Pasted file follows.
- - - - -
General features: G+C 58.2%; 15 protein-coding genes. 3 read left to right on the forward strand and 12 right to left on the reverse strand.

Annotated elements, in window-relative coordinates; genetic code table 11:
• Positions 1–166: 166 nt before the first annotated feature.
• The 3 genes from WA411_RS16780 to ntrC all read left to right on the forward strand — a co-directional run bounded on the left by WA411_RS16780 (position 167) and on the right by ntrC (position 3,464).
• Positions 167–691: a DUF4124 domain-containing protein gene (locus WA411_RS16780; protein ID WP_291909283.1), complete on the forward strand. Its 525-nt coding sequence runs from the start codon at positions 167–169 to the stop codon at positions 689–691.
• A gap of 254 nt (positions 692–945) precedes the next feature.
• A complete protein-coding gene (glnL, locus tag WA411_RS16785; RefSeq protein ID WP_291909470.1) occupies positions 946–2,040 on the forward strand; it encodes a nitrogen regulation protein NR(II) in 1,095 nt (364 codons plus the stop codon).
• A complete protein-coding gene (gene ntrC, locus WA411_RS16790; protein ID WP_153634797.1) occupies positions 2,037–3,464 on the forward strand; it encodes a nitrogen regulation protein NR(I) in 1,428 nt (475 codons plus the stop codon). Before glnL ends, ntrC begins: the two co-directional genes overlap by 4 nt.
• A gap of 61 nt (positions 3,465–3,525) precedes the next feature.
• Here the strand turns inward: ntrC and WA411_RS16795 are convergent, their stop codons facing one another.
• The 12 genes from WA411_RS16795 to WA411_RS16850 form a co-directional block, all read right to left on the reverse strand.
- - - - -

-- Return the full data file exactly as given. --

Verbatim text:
General features: G+C 58.2%; 15 protein-coding genes. 3 read left to right on the forward strand and 12 right to left on the reverse strand.

Annotated elements, in window-relative coordinates; genetic code table 11:
• Positions 1–166: 166 nt before the first annotated feature.
• The 3 genes from WA411_RS16780 to ntrC all read left to right on the forward strand — a co-directional run bounded on the left by WA411_RS16780 (position 167) and on the right by ntrC (position 3,464).
• Positions 167–691: a DUF4124 domain-containing protein gene (locus WA411_RS16780; protein ID WP_291909283.1), complete on the forward strand. Its 525-nt coding sequence runs from the start codon at positions 167–169 to the stop codon at positions 689–691.
• A gap of 254 nt (positions 692–945) precedes the next feature.
• A complete protein-coding gene (glnL, locus tag WA411_RS16785; RefSeq protein ID WP_291909470.1) occupies positions 946–2,040 on the forward strand; it encodes a nitrogen regulation protein NR(II) in 1,095 nt (364 codons plus the stop codon).
• A complete protein-coding gene (gene ntrC, locus WA411_RS16790; protein ID WP_153634797.1) occupies positions 2,037–3,464 on the forward strand; it encodes a nitrogen regulation protein NR(I) in 1,428 nt (475 codons plus the stop codon). Before glnL ends, ntrC begins: the two co-directional genes overlap by 4 nt.
• A gap of 61 nt (positions 3,465–3,525) precedes the next feature.
• Here the strand turns inward: ntrC and WA411_RS16795 are convergent, their stop codons facing one another.
• The 12 genes from WA411_RS16795 to WA411_RS16850 form a co-directional block, all read right to left on the reverse strand.